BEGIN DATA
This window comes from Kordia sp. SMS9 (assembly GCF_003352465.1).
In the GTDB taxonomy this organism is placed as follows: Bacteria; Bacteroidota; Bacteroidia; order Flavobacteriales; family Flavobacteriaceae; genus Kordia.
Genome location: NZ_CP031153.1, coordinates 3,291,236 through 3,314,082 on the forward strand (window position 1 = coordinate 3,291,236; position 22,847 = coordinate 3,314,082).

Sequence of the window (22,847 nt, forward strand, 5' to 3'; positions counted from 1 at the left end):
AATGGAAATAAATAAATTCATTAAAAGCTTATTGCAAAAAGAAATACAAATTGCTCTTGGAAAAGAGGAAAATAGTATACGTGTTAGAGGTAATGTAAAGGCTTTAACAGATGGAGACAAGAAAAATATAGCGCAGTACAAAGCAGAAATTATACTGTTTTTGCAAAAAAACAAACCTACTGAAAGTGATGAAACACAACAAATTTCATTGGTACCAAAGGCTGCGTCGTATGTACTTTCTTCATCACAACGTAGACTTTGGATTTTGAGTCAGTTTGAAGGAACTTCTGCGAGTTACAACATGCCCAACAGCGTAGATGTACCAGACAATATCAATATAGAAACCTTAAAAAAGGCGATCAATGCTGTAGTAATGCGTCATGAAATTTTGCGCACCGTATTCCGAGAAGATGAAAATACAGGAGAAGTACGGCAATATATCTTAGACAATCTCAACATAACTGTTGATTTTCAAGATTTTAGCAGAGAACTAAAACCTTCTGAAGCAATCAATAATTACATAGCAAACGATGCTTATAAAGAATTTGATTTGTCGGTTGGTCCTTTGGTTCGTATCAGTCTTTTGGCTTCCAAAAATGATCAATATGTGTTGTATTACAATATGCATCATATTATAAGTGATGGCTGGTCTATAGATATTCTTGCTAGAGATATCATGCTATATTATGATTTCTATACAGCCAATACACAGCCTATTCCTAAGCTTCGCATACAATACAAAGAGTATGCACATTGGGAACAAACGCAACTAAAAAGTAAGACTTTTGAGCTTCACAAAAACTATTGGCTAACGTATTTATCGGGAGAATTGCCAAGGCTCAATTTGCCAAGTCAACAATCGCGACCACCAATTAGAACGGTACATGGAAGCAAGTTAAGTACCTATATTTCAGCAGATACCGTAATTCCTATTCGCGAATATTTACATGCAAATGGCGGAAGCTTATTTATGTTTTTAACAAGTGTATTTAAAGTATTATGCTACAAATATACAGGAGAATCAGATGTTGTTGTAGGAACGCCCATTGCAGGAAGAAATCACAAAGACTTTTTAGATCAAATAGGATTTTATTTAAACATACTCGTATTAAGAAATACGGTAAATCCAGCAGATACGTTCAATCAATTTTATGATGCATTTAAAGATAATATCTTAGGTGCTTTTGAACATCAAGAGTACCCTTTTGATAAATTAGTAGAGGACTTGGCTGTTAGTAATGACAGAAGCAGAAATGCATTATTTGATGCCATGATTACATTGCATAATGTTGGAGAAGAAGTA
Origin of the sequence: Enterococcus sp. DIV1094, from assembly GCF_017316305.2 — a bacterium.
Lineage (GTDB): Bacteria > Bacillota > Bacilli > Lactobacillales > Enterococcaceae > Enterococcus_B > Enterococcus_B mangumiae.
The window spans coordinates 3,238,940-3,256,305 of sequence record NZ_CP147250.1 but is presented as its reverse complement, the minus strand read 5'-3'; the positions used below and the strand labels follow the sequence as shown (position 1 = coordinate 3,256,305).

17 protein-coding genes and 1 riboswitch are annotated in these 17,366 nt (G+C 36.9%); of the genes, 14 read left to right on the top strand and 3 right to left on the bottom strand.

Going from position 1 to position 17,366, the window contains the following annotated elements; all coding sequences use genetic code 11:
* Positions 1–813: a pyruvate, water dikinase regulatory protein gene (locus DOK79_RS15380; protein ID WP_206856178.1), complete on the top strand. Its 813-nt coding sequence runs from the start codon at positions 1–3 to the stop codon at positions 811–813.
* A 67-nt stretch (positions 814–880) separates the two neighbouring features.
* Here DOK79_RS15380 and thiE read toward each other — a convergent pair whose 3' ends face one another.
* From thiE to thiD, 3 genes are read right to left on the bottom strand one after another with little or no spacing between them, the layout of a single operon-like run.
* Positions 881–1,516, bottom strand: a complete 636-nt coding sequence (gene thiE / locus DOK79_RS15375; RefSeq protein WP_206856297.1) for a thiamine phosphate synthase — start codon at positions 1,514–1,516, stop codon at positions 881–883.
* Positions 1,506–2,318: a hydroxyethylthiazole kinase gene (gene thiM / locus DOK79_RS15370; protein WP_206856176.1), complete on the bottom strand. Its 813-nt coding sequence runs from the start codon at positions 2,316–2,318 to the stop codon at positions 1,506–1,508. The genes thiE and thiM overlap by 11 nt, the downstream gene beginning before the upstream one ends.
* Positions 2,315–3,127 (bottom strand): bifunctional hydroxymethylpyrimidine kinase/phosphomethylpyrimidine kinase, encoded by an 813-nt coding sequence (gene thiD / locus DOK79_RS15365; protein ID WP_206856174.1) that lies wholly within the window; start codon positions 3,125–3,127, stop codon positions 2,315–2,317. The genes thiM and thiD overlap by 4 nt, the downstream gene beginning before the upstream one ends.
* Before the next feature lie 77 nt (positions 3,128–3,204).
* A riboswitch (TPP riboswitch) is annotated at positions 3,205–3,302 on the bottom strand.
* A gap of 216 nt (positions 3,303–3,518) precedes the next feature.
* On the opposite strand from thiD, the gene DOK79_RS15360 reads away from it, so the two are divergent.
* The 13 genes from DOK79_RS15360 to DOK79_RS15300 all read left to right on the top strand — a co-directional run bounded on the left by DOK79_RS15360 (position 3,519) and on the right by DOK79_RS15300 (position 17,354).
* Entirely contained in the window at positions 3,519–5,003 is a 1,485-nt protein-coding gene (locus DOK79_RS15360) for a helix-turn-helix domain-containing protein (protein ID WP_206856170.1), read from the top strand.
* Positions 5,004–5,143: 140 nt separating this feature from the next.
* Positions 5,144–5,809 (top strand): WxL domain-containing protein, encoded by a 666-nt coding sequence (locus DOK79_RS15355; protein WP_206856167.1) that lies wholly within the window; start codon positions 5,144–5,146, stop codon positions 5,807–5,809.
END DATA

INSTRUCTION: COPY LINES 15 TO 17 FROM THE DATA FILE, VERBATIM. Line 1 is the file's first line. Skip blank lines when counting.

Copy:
* Positions 881–1,516, bottom strand: a complete 636-nt coding sequence (gene thiE / locus DOK79_RS15375; RefSeq protein WP_206856297.1) for a thiamine phosphate synthase — start codon at positions 1,514–1,516, stop codon at positions 881–883.
* Positions 1,506–2,318: a hydroxyethylthiazole kinase gene (gene thiM / locus DOK79_RS15370; protein WP_206856176.1), complete on the bottom strand. Its 813-nt coding sequence runs from the start codon at positions 2,316–2,318 to the stop codon at positions 1,506–1,508. The genes thiE and thiM overlap by 11 nt, the downstream gene beginning before the upstream one ends.
* Positions 2,315–3,127 (bottom strand): bifunctional hydroxymethylpyrimidine kinase/phosphomethylpyrimidine kinase, encoded by an 813-nt coding sequence (gene thiD / locus DOK79_RS15365; protein ID WP_206856174.1) that lies wholly within the window; start codon positions 3,125–3,127, stop codon positions 2,315–2,317. The genes thiM and thiD overlap by 4 nt, the downstream gene beginning before the upstream one ends.